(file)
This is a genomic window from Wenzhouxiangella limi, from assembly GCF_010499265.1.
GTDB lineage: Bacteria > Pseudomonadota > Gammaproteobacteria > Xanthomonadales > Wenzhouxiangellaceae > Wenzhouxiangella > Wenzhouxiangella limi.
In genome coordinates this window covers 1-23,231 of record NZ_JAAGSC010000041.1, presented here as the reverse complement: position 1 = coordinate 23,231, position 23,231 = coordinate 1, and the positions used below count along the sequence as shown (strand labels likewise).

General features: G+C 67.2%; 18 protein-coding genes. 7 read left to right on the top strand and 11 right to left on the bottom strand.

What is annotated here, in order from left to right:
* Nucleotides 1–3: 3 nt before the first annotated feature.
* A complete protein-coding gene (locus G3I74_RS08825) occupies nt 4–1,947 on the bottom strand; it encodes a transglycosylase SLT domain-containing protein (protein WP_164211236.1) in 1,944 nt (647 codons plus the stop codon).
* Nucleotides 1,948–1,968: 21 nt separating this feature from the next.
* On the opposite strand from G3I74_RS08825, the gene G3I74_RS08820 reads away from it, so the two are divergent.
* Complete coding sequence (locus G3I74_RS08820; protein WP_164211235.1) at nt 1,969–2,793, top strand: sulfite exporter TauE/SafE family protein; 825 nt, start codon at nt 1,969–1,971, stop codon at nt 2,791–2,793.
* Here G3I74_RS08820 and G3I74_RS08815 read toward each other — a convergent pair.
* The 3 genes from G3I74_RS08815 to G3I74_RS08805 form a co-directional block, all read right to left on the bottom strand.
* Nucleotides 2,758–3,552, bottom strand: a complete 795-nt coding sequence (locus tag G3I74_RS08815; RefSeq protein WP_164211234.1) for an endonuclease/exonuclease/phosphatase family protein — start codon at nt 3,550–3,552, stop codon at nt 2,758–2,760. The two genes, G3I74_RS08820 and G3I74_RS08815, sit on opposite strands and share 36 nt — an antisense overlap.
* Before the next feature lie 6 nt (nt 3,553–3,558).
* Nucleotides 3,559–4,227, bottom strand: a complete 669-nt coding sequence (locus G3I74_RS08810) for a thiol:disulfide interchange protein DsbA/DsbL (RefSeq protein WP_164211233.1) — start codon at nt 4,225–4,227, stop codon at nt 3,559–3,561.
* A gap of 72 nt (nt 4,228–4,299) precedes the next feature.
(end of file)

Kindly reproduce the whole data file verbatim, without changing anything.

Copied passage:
This is a genomic window from Wenzhouxiangella limi, from assembly GCF_010499265.1.
GTDB lineage: Bacteria > Pseudomonadota > Gammaproteobacteria > Xanthomonadales > Wenzhouxiangellaceae > Wenzhouxiangella > Wenzhouxiangella limi.
In genome coordinates this window covers 1-23,231 of record NZ_JAAGSC010000041.1, presented here as the reverse complement: position 1 = coordinate 23,231, position 23,231 = coordinate 1, and the positions used below count along the sequence as shown (strand labels likewise).

General features: G+C 67.2%; 18 protein-coding genes. 7 read left to right on the top strand and 11 right to left on the bottom strand.

What is annotated here, in order from left to right:
* Nucleotides 1–3: 3 nt before the first annotated feature.
* A complete protein-coding gene (locus G3I74_RS08825) occupies nt 4–1,947 on the bottom strand; it encodes a transglycosylase SLT domain-containing protein (protein WP_164211236.1) in 1,944 nt (647 codons plus the stop codon).
* Nucleotides 1,948–1,968: 21 nt separating this feature from the next.
* On the opposite strand from G3I74_RS08825, the gene G3I74_RS08820 reads away from it, so the two are divergent.
* Complete coding sequence (locus G3I74_RS08820; protein WP_164211235.1) at nt 1,969–2,793, top strand: sulfite exporter TauE/SafE family protein; 825 nt, start codon at nt 1,969–1,971, stop codon at nt 2,791–2,793.
* Here G3I74_RS08820 and G3I74_RS08815 read toward each other — a convergent pair.
* The 3 genes from G3I74_RS08815 to G3I74_RS08805 form a co-directional block, all read right to left on the bottom strand.
* Nucleotides 2,758–3,552, bottom strand: a complete 795-nt coding sequence (locus tag G3I74_RS08815; RefSeq protein WP_164211234.1) for an endonuclease/exonuclease/phosphatase family protein — start codon at nt 3,550–3,552, stop codon at nt 2,758–2,760. The two genes, G3I74_RS08820 and G3I74_RS08815, sit on opposite strands and share 36 nt — an antisense overlap.
* Before the next feature lie 6 nt (nt 3,553–3,558).
* Nucleotides 3,559–4,227, bottom strand: a complete 669-nt coding sequence (locus G3I74_RS08810) for a thiol:disulfide interchange protein DsbA/DsbL (RefSeq protein WP_164211233.1) — start codon at nt 4,225–4,227, stop codon at nt 3,559–3,561.
* A gap of 72 nt (nt 4,228–4,299) precedes the next feature.